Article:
Occupational Asthma Reference

Dumas O, Laurent E, Bousquet J, Metspalu A, Milani L, Kauffmann F, Le Moual N., Occupational irritants and asthma: an Estonian cross-sectional study of 34 000 adults., Eur Respir J, 2014;43:647-656,doi:10.1183/09031936

Keywords: Estonia, irritant, occupational asthma, incidence, exposure, animal, flour,epidemiology, cohort, incidence, enzymes, bioaerosols

Known Authors

Francine Kauffmann, Inserm, Paris Francine Kauffmann

Orianne Dumas, Villejuif, France Orianne Dumas

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Occupational exposures make important contributions to asthma morbidity. The role of low/moderate level irritant exposures remains unclear. We aimed to determine which occupational exposures are associated with asthma in an eastern European country with low asthma prevalence.The Estonian Genome Center of University of Tartu collected data from 50 077 adults in 2002-2011. Asthma was assessed through a questionnaire regarding diagnosed diseases, current health status and medication. Exposures to 22 agents during the current and longest held jobs were estimated using an asthma-specific job-exposure matrix.Analyses included 34 015 subjects (aged 18-65 years, 67.0% females), of which 1209 (3.6%) reported asthma (608 with physician-confirmed diagnosis). After adjusting for age, sex and smoking habits, lifetime occupational exposure to known asthmagens (20.4%) was significantly associated with physician-diagnosed asthma (OR 1.28, 95% CI 1.03-1.59), especially high molecular weight agents (flour: OR 2.36, 95% CI 1.31-4.27; animals: OR 1.62, 95% CI 1.00-2.60). Exposure to low/moderate levels of irritants (17.4%) was associated with physician-diagnosed asthma (OR 1.88, 95% CI 1.48-2.37). More pronounced associations were observed in subjects reporting current treated asthma.Beyond confirming the effect of known asthmagens (which are well-known, mostly from observations in western countries), the results provide evidence for a role of low/moderate exposure to irritants. This finding, observed in a country with a low prevalence of asthma and atopy, provides new insight into the understanding of asthma heterogeneity.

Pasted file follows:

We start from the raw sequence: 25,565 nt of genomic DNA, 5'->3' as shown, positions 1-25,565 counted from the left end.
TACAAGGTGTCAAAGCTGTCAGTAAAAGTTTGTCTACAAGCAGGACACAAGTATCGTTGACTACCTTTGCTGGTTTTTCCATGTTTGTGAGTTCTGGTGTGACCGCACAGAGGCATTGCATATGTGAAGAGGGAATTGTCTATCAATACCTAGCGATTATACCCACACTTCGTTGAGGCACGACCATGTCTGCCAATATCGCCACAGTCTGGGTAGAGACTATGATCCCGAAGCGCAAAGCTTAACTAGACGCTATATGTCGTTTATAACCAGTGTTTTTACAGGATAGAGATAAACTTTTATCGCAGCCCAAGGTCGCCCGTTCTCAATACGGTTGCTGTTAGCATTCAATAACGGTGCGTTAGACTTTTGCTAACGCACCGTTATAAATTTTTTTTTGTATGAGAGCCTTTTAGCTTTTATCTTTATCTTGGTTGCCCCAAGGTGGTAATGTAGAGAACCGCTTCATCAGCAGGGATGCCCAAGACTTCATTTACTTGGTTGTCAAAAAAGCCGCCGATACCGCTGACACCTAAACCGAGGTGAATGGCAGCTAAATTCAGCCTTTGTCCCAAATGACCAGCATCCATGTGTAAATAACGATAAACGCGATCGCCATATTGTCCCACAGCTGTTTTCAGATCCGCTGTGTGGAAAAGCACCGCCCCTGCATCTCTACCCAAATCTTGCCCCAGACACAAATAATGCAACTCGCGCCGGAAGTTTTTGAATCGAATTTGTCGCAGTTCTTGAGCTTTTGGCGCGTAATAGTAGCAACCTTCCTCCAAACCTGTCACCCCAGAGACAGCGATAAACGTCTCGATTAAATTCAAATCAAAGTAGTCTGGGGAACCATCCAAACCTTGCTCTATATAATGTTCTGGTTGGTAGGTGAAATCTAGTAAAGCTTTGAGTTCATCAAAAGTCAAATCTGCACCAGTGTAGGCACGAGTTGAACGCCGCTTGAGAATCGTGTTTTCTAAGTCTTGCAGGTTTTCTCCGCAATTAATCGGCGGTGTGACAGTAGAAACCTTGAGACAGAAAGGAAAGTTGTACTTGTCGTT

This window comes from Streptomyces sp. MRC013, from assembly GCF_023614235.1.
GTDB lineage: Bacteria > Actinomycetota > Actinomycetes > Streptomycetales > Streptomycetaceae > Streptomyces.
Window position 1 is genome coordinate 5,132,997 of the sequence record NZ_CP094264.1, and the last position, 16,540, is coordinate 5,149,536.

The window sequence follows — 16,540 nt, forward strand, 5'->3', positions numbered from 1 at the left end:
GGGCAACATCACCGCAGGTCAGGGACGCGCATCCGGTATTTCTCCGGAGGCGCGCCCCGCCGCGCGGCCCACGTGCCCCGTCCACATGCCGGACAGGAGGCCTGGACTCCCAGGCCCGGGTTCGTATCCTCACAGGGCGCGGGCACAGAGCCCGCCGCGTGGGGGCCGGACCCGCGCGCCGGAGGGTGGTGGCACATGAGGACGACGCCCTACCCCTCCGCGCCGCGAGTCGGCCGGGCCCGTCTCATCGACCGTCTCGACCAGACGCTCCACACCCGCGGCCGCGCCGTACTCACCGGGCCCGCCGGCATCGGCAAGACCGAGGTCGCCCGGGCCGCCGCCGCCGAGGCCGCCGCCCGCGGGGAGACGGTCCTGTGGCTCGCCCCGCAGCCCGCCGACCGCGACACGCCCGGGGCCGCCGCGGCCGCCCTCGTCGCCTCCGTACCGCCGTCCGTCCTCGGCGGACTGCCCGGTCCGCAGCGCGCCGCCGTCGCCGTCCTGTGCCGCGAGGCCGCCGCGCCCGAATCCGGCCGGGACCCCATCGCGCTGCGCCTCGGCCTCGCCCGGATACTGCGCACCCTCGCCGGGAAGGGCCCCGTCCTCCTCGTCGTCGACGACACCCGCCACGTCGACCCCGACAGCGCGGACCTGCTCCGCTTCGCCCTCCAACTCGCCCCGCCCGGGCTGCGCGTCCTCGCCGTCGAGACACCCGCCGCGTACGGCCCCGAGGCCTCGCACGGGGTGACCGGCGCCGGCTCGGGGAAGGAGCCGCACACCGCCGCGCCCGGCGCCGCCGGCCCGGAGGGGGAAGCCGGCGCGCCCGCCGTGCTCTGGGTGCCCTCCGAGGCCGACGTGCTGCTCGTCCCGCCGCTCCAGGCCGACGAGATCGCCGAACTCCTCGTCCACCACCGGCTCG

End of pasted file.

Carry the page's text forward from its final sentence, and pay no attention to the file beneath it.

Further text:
Full Text


This is a difficult study to interpret as the prevalance of asthma is probably underestimated and the exposures not related to the date of onset of the asthma. The population based study including some volunteers never-the-less showed that exposure to low level occupational irritants such as combustion products, irritant gasses and low level irritants had a higher population attributable risk for asthma (6.7%) than exposre to occupational allergens (4.7%)

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